clock menu more-arrow no yes mobile

Filed under:

Appreciating Marco Scutaro

For seven years, the Red Sox have had a shortstop problem.

Or at least that's the popular thinking these days. Ever since the departure of Nomar and his replacement Orlando Cabrera following the historic 2004 campaign, it's been a revolving door of mediocrities and stopgaps that have left Sox fans desperate for an answer. 

First there was Edgar Renteria, who earned the nickname Rent-A-Wreck for his horrid defensive displays.

Then there was Alex Gonzalez, whose defense looked so much better than Renteria's that it actually allowed some Sox fans to overlook his sub-.300 OBP in the midst of a steroid-era lineup, romanticizing his year with the team so much so that they count his departure as a major error of Theo's.

Actually, that probably more reflects on his replacement: Julio Lugo and his 4-year, $36 million contract. Lugo entered Boston as the answer, and left as one of the most vilified Sox in recent history. He played Renteria-level defense, had worse offensive numbers than Alex Gonzalez, and arguably made his greatest contributions to the team when he managed to injure himself. To this day, he is anathema; a name only to be uttered as a ridiculous scapegoat in terrible times.

Which leads us--after a few stops at the law offices of Lowrie, Green, and (again) Gonzalez--to Marco Scutaro: a man who doesn't receive half the credit he deserves.

Consider this: from 2005 to 2009, the Red Sox received a .303 wOBA and a slightly negative fielding effort on the whole, largely thanks to the efforts of Lowrie and Gonzalez who dragged them from the defensive depths. A team typically in the top-5 of baseball received a bottom-5 effort from their shortstops for five long years. 

Now, Marco Scutaro is not a top-5 shortstop in baseball. But that's not what the Sox desperately needed at the position. They just needed someone who didn't earn screams of frustration.

Perhaps it's because Marco Scutaro joined the team with higher expectations. He was coming off of a career-best season with a .379 OBP.

Perhaps it's because fans still don't have a really good idea of what the Sox were paying for in Marco Scutaro. They did not, as they did with Lugo, bite on a career year (much less one year after the fact). I constantly see comments and even receive emails that peg Marco Scutaro's salary at around $8 million. And really, that's what people were expecting some team would shell out after Scutaro's big season. Instead, he's in at $5.5 million a year (with his signing bonus, before considering his options). 

Or maybe it's just the way a typical Marco Scutaro season goes. He's not going to light the world on fire, and his more frustrating periods seem to happen all at once, like he just forgets how to play the game. A certain John Lackey start against the Rays comes to mind, as does his April. It probably doesn't help that, as one of the more patient players in the system, he has watched a lot of hittable pitches fly past.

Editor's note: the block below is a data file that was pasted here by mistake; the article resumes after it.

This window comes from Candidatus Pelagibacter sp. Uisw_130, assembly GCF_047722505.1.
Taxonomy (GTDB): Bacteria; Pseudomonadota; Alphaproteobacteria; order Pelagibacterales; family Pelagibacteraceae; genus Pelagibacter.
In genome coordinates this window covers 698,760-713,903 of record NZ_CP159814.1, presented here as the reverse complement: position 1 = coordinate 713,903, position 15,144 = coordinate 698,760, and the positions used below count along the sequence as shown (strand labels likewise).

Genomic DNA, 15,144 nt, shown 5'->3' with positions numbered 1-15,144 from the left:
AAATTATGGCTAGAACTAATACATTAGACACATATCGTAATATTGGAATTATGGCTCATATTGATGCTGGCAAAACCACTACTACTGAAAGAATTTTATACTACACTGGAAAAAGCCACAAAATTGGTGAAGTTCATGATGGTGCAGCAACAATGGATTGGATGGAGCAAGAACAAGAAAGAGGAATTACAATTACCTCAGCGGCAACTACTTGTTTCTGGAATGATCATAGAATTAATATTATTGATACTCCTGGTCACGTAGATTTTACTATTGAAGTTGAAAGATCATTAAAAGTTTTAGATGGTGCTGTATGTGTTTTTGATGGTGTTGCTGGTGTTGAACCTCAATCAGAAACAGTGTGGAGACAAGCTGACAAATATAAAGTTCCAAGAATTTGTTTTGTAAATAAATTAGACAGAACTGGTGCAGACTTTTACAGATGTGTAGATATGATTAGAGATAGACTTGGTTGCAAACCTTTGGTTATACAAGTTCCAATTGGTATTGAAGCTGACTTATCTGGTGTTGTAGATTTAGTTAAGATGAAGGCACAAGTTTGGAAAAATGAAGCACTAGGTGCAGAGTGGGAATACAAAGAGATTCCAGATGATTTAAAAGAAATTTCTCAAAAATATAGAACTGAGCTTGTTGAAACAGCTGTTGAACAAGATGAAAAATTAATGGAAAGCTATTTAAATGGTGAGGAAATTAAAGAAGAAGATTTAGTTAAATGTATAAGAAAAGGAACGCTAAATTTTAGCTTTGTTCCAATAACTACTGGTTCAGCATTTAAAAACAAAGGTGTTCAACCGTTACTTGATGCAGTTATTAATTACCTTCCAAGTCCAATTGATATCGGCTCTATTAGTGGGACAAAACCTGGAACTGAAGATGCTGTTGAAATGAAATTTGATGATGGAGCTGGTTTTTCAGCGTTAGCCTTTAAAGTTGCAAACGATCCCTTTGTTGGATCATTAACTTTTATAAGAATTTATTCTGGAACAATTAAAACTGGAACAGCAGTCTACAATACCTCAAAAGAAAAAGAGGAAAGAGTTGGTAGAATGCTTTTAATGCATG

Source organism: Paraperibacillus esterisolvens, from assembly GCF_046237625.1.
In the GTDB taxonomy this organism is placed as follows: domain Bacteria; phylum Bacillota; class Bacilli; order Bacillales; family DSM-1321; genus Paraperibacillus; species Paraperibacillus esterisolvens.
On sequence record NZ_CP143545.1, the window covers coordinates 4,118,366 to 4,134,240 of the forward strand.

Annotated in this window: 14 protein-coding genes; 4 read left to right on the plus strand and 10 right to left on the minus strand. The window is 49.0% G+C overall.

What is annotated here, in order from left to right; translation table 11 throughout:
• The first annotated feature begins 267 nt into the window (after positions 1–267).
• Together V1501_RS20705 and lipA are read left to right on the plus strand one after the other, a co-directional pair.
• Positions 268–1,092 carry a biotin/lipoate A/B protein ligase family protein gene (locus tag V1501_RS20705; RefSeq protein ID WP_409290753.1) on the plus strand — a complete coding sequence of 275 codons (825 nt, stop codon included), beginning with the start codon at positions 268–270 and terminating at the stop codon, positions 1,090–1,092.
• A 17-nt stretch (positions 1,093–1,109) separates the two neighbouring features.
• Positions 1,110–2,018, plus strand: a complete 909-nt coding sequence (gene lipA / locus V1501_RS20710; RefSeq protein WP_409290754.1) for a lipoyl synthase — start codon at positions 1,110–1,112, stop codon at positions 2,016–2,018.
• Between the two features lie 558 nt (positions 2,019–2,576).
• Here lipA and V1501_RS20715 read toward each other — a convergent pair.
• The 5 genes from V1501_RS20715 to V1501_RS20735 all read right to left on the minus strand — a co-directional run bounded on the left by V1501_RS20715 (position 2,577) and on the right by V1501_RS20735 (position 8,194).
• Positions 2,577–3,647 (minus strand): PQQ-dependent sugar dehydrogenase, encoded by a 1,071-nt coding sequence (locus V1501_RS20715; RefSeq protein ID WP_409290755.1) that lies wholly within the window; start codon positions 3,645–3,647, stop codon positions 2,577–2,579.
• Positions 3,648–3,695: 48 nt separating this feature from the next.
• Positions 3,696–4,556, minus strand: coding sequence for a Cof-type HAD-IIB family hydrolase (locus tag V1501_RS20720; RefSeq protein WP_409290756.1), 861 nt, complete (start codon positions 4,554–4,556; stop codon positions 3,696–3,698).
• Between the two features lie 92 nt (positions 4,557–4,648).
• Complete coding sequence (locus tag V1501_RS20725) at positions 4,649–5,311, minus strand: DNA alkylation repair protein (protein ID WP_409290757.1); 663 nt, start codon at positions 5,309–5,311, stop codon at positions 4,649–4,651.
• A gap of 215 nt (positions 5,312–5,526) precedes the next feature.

But regardless of the impression Marco Scutaro leaves, he's been a good baseball player for the Red Sox at a good price for these last two years.

Offensively, he's not the sort of guy who needs to be held to Kevin Cash rules. While his .279/.338/.392 line with the Sox won't make anyone forget about Nomar, the .323 wOBA it results in has to be taken in context. Amongst qualifying shortstops, only one even breaches a .351 mark--that would be Troy Tulowitzki and his ridiculous .401 mark--and after you get past Hanely and Reyes at that .351 spot, there's another steep drop off which quickly reaches Scutaro's neighborhood. Scutaro actually comes in above the median.

Defensively he's not been amazing either, but again, he's avoided the territory of Rent-A-Wreck and Lugo, coming in just below average by both UZR and DRS--numbers that generally match with his career totals and the eye test.

All-in-all, the package results in a player who has put up 4.8 WAR in about two years of work despite playing through what sounded like a nasty muscular condition last year. On the bottom of the pile of two-year regulars, yes, but still, a solid figure. When the Sox signed Adrian Beltre for $10 million it was seen as a smart move even before the third baseman had an MVP-caliber year, when all we were expecting was a decent bat to come with his glove. Why is it that Scutaro is given such a bum rap for that sort of production at that sort of price?

You can say it's because it comes over two years, but we've seen the alternatives that the Sox have used to fill in the position. Sadly Jed Lowrie has not proved the answer despite his flashes of brilliance, and Jose Iglesias hasn't shown that he can handle a bat at all. What Marco Scutaro has done is to spare us from the likes of Lugo, stabilize the position, and do so at an entirely reasonable price.

So thank you, Marco Scutaro. You've been worth the money (twice as much by Fangraphs' valuations), and that's all the Sox and us fans can reasonably ask.